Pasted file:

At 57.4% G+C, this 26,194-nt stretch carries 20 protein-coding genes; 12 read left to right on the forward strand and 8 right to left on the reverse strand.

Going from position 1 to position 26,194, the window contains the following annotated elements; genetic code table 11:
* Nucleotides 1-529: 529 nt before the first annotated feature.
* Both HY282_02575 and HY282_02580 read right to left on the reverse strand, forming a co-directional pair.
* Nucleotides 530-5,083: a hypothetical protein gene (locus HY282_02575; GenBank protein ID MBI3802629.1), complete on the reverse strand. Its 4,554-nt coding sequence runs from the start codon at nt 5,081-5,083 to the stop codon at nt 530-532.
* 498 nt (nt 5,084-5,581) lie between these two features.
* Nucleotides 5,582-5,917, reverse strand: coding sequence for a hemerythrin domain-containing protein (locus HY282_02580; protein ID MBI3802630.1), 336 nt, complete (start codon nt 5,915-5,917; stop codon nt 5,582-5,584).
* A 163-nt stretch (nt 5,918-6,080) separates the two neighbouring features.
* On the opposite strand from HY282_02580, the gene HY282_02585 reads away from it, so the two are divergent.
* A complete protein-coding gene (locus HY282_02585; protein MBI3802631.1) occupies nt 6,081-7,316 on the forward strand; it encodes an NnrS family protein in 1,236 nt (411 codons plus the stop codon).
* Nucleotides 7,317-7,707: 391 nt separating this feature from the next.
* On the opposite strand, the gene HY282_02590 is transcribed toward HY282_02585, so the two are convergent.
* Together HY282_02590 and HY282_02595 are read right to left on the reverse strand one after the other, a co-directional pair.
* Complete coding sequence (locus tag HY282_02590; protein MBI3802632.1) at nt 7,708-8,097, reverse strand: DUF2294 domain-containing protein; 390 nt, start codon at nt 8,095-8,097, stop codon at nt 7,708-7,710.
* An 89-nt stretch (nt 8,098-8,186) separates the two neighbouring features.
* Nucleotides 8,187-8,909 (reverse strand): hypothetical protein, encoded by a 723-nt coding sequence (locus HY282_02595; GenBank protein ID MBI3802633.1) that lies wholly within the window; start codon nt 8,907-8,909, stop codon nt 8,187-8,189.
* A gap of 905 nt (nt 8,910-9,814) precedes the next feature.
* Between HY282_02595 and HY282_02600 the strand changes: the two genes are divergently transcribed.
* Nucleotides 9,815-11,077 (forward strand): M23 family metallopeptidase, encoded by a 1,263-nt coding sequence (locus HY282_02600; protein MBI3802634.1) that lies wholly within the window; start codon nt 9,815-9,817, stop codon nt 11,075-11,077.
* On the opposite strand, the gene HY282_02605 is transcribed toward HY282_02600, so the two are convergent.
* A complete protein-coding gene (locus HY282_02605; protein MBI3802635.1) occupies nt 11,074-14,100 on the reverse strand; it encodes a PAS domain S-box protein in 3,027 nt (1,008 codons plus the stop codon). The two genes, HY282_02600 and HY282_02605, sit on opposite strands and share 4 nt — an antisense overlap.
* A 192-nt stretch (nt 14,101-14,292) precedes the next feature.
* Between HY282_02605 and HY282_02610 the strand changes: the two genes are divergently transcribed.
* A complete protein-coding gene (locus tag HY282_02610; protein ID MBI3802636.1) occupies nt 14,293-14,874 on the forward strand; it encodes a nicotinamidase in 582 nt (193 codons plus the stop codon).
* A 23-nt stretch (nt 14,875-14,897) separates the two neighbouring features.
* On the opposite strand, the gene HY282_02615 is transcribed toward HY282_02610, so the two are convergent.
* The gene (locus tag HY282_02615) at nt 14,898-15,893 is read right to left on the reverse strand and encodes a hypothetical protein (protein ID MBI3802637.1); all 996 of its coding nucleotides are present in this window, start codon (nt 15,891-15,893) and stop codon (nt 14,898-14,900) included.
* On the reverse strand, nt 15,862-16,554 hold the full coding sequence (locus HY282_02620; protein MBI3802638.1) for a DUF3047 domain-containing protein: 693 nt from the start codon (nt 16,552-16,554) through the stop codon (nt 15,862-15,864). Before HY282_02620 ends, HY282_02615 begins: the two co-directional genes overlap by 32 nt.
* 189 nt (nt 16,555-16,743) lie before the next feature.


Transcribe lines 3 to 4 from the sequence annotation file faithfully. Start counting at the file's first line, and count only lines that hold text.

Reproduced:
* Nucleotides 1-529: 529 nt before the first annotated feature.
* Both HY282_02575 and HY282_02580 read right to left on the reverse strand, forming a co-directional pair.